Jack Black and Mos Def become auteurs of a loosely defined sort in this whimsical comedy.
The natural impulse is to be kind to "Be Kind Rewind." Here is a feel-good film with a gentle comic spirit, a sweet affection for its gallery of silly characters and a sincere love for the process of moviemaking. From time to time as I watched this imaginative, scattershot comedy, I wished that it were funnier, yet I was continually impressed by how very nice it is. I had only a handful of loud laughs, but my smile never wavered.
The film is the latest from Michel Gondry, the postmodern quirkmeister who directed "Eternal Sunshine of the Spotless Mind" and "The Science of Sleep." Gondry, whose cheap-and-messy esthetic employs cardboard, tinfoil and duct tape to conjure up naive fantasy landscapes, also wrote the whimsical screenplay, the story of Jerry and Mike (Jack Black and actor-rapper Mos Def), eccentric layabouts who are probably the least productive citizens of rundown Passaic, N.J.
The central location is Be Kind Rewind, a shabby video store run by Mr. Fletcher (Danny Glover), curator of several shelves of 1980s and '90s VHS tapes. His decrepit storefront is about to be demolished to make way for a housing project, and only costly structural renovations can spare the place.
The plot takes a surreal turn when Jerry, a junkyard mechanic, becomes temporarily magnetized through a bungled attempt to sabotage the neighborhood's ominous power plant. Jerry wanders through Be Kind in a funk, his magnetism erasing the tapes. To calm dissatisfied customers, the friends slap together brief, amateur-video versions of well-known films, recreating the stories from memory and improvising childishly clunky special effects. Mike's brisk direction to Jerry as they launch a remake of "Ghostbusters" is, "I'm Bill Murray, you're everybody else."
Black and Def have an agreeable Laurel and Hardy chemistry, spatting affectionately in the leading roles. The closest thing to dramatic conflict arrives when Mike walks off their zero-budget re-do of "Driving Miss Daisy," calling the original "condescending."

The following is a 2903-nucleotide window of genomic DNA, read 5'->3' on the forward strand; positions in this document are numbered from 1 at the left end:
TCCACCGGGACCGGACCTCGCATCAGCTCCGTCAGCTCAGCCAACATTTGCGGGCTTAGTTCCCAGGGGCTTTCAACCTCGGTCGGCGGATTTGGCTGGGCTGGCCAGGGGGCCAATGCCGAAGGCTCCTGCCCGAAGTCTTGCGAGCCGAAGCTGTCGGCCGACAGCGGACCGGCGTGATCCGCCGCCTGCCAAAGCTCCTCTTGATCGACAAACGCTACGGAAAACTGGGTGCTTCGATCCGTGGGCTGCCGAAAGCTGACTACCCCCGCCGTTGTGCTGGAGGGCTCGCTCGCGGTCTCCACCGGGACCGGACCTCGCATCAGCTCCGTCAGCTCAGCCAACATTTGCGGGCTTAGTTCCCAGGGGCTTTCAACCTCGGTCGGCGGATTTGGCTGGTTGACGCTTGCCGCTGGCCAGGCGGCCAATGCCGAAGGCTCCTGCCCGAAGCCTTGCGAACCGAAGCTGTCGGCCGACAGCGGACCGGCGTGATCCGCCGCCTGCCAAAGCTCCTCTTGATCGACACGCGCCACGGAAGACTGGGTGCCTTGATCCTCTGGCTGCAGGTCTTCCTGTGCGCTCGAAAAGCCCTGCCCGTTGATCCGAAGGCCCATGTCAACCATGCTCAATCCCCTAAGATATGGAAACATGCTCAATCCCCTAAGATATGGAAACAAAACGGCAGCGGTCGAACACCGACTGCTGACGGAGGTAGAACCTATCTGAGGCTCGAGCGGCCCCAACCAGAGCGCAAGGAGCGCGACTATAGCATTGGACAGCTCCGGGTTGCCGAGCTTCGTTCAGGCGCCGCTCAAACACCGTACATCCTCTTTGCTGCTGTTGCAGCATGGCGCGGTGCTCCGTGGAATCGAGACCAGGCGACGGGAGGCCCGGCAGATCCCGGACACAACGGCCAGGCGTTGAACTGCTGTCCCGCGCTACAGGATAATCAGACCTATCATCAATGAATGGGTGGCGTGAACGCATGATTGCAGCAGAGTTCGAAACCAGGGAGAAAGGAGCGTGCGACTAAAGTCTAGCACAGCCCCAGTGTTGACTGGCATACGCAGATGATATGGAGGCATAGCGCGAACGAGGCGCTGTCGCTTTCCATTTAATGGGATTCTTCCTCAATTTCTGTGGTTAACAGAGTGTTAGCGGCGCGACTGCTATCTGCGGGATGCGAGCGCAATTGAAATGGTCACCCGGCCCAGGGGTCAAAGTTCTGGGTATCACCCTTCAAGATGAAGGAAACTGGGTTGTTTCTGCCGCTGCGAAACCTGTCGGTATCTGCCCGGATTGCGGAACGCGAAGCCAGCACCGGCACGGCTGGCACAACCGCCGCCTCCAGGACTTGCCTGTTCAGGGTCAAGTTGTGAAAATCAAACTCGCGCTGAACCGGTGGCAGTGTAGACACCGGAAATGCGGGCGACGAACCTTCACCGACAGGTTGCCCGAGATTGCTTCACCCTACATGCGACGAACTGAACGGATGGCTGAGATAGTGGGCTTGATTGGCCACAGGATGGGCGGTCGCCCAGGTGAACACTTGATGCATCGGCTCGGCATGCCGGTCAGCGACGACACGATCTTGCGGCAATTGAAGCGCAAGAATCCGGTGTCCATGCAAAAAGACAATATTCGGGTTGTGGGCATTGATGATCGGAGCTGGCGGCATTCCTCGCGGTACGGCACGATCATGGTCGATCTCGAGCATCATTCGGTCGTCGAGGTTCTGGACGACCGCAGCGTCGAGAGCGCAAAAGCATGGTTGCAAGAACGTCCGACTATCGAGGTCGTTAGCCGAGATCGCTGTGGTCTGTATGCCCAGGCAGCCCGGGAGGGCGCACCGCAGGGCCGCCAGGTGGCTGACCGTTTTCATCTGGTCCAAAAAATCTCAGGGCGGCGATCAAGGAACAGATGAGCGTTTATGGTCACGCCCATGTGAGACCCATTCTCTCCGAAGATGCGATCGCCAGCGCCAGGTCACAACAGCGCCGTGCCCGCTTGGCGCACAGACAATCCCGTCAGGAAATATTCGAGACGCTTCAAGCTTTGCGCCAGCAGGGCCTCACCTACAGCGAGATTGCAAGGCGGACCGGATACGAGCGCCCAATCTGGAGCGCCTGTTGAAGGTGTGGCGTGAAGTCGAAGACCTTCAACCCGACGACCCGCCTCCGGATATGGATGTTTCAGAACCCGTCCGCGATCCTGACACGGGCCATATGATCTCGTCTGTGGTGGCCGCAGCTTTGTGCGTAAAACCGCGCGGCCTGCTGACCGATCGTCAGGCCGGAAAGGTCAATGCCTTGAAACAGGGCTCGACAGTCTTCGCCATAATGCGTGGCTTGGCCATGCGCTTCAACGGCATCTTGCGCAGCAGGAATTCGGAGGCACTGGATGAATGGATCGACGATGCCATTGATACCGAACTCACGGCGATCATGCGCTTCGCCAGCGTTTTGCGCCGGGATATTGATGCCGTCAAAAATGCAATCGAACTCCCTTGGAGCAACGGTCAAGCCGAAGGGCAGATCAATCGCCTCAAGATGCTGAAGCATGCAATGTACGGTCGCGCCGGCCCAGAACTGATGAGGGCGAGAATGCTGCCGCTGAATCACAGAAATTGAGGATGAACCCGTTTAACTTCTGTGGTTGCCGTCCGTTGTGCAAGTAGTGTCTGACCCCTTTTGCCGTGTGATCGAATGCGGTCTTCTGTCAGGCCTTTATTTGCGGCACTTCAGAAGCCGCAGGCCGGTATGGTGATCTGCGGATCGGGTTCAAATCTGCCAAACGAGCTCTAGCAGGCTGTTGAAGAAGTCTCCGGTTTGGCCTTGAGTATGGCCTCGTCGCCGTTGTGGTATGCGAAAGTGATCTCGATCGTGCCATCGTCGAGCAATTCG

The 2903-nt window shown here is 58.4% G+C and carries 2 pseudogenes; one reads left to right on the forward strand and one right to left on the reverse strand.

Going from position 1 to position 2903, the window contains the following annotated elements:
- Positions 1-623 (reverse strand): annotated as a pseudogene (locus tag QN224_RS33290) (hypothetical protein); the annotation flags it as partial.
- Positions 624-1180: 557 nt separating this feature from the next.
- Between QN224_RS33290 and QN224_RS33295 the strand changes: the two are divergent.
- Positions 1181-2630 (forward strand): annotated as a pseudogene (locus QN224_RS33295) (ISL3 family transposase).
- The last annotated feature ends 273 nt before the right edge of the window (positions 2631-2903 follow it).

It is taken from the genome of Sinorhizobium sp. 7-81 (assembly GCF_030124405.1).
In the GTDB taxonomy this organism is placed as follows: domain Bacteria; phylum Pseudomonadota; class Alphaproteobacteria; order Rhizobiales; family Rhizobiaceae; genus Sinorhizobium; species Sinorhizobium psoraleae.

The remakes are zany squiggles of outsider art. In place of blood spatters, Mike and Jerry's "Boyz N the Hood" uses strategically placed pizzas to represent exit wounds. The porn-industry drama "Boogie Nights" features actors innocently trampolining on a mattress.
The home-skillet remakes take off, the store is swamped by fans, and the freewheeling filmmakers turn Jerry's scrap yard into a manic assembly line cranking out absurd approximations of "2001," "Carrie" and "Robocop." Can the ever-vigilant movie studio lawyers be far behind?
The pacing of the film is as shapeless as the little parodies Gondry's heroes create. There's a half-hearted love story involving a girl from the dry cleaner's (Melonie Diaz), a subplot about a rival DVD chain whose clerks know nothing about movies, and elementary suspense over whether the city will go through with its demolition plans.
The film's guiding spirit is Fats Waller, the jazz giant who Mr. Fletcher insists was born in the tenement housing his store. Waller looms over the story like a guardian angel, blessing the on-the-fly moviemakers' improvised artistry.
When the population of Passaic rallies behind their neighborhood auteurs to help produce an original epic based on Waller's life, the screen erupts with joyous imagination like a rumpus room full of 8-year-olds playing with action figures. They walk life-sized photos of vintage cars down the city streets, dance and jive like 1920s revelers, and improvise a plot for the story that has nothing to do with Waller's biography.
When the finished film is showed in a darkened room, the glow reflected from the screen onto the viewers' faces is pale compared to their smiles. There won't be many frowns in theaters showing Gondry's film, either.
Colin Covert • 612-673-7186